Soil sampling after harvest

Knowing the existing soil nutrient levels in the fields can help cut down on your fertilizer bills. Charlie Wortmann is a soil fertility specialist at the University of Nebraska. He recommends testing soil once every four years.

The process can be done in several ways, but he says the samples should represent fields, or areas within fields no larger than 40-acres for the best accuracy. Take one sample of soil from 12 sampling points for each part of the field.

"Often you do that by management zone," says Wortmann. "You know that there are some differences in soil, or management history, or yield, and so you look at different parts of the field differently to see if they need different management."

In maybe once every ten years, do grid soil sampling where one sample is taken every two-to-two-and-a-half-acres.  Because it’s more intensive, the results can be put into spatial information tools like GIS to create a map of nutrient availability across the field.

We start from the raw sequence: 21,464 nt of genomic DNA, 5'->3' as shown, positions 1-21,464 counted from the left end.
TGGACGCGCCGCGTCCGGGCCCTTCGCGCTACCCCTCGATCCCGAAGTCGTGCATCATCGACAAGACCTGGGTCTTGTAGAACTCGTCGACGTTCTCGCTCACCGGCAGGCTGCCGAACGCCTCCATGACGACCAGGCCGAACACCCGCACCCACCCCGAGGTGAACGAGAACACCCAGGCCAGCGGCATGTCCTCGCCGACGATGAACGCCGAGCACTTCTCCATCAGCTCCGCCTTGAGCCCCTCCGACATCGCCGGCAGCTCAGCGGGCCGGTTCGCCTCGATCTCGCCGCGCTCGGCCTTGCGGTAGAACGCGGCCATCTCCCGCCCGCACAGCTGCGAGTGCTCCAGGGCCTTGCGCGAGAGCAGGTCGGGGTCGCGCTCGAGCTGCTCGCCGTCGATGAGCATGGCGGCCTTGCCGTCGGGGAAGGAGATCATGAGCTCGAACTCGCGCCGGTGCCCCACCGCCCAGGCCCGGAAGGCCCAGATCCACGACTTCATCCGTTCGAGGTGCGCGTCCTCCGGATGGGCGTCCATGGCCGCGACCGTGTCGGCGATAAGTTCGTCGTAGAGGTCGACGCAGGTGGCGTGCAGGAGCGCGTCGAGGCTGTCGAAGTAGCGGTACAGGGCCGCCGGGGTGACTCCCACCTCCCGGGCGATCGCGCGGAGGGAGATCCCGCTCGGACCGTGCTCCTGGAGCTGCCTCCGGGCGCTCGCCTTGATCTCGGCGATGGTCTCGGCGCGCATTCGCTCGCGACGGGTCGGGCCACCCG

Wortmann says soil testing should determine at least five important properties.

"First we want to look at pH and organic matter, definitely phosphorous, potassium, zinc. So, those are the five most important properties, at least for us in Nebraska," he says. "And, of course you can test for other nutrients and other properties, but that’s sort of our basic package."

Fall is a good time for soil sampling. It allows more time to get results back from the laboratory, and use the information in designing the fertilizer management program for next year.